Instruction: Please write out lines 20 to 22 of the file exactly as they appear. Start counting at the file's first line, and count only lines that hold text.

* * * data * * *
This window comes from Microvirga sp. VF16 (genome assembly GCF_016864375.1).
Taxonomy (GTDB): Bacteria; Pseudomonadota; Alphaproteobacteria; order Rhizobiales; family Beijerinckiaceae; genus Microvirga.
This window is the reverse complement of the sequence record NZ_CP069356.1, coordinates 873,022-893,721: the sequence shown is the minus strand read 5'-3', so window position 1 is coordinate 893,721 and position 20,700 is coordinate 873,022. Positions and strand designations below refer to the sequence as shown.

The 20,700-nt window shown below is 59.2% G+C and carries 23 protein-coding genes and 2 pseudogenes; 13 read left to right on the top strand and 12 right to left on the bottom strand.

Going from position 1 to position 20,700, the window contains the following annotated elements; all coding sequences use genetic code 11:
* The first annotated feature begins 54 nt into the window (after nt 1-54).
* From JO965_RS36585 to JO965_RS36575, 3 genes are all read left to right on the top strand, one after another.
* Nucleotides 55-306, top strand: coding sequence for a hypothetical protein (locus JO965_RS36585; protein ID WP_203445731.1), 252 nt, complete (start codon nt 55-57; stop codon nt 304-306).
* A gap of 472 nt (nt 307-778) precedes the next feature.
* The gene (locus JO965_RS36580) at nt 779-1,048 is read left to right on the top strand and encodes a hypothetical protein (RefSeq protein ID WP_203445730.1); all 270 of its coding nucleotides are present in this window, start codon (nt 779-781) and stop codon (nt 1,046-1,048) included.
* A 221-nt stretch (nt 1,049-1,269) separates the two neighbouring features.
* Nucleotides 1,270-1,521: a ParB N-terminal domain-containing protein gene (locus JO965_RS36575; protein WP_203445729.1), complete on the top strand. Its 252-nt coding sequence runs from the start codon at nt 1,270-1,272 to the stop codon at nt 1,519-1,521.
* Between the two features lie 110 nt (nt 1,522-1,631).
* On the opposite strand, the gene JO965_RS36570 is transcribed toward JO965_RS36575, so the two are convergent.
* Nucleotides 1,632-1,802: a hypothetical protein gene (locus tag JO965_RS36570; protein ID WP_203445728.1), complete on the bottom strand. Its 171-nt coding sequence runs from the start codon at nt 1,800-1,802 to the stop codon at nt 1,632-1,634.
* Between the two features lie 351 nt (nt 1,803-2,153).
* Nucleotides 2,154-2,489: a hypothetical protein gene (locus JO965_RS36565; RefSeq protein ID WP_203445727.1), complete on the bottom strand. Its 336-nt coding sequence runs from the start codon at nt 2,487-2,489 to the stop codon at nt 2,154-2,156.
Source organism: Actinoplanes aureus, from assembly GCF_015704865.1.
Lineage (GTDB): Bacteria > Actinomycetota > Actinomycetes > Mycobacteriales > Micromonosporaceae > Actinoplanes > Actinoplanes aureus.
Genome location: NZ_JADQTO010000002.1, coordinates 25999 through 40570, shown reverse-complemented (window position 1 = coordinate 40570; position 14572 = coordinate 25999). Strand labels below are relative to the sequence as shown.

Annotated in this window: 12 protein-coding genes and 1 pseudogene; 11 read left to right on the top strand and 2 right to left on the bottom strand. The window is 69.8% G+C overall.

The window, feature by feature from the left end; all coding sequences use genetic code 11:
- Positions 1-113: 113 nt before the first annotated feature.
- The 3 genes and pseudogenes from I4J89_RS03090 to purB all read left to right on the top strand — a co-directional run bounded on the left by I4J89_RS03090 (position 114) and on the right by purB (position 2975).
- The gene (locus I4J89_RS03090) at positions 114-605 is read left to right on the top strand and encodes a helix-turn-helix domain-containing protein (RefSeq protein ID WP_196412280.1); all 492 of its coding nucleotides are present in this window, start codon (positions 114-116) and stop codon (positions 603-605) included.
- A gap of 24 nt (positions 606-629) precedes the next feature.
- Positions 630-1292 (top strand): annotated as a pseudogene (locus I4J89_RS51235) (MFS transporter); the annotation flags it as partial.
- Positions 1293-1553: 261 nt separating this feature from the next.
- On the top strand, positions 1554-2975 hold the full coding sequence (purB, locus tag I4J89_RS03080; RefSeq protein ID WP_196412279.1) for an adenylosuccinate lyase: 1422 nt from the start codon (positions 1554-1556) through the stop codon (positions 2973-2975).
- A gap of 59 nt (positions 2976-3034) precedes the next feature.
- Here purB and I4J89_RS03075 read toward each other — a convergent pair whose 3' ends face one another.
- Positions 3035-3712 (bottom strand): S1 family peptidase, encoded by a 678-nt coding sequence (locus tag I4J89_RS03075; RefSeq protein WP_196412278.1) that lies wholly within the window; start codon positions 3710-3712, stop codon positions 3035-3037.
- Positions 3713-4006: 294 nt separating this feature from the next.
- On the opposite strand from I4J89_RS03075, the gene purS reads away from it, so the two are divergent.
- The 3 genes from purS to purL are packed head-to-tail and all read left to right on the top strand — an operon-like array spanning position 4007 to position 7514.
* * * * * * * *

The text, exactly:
Genome location: NZ_JADQTO010000002.1, coordinates 25999 through 40570, shown reverse-complemented (window position 1 = coordinate 40570; position 14572 = coordinate 25999). Strand labels below are relative to the sequence as shown.

Annotated in this window: 12 protein-coding genes and 1 pseudogene; 11 read left to right on the top strand and 2 right to left on the bottom strand. The window is 69.8% G+C overall.

The window, feature by feature from the left end; all coding sequences use genetic code 11: